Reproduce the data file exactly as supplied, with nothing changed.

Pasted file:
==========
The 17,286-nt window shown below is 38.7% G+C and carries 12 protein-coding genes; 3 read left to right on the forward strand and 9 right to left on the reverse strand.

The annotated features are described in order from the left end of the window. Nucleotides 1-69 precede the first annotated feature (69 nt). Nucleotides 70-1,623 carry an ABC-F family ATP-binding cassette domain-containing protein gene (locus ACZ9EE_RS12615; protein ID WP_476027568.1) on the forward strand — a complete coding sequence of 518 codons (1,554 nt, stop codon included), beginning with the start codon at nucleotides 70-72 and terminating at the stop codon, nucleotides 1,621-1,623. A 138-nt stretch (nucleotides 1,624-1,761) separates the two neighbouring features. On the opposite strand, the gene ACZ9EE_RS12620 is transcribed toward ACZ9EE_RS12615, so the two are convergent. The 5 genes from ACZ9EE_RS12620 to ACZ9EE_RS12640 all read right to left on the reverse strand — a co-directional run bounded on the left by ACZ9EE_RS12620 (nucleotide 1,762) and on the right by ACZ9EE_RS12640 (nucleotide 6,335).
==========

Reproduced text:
The 17,286-nt window shown below is 38.7% G+C and carries 12 protein-coding genes; 3 read left to right on the forward strand and 9 right to left on the reverse strand.

The annotated features are described in order from the left end of the window. Nucleotides 1-69 precede the first annotated feature (69 nt). Nucleotides 70-1,623 carry an ABC-F family ATP-binding cassette domain-containing protein gene (locus ACZ9EE_RS12615; protein ID WP_476027568.1) on the forward strand — a complete coding sequence of 518 codons (1,554 nt, stop codon included), beginning with the start codon at nucleotides 70-72 and terminating at the stop codon, nucleotides 1,621-1,623. A 138-nt stretch (nucleotides 1,624-1,761) separates the two neighbouring features. On the opposite strand, the gene ACZ9EE_RS12620 is transcribed toward ACZ9EE_RS12615, so the two are convergent. The 5 genes from ACZ9EE_RS12620 to ACZ9EE_RS12640 all read right to left on the reverse strand — a co-directional run bounded on the left by ACZ9EE_RS12620 (nucleotide 1,762) and on the right by ACZ9EE_RS12640 (nucleotide 6,335).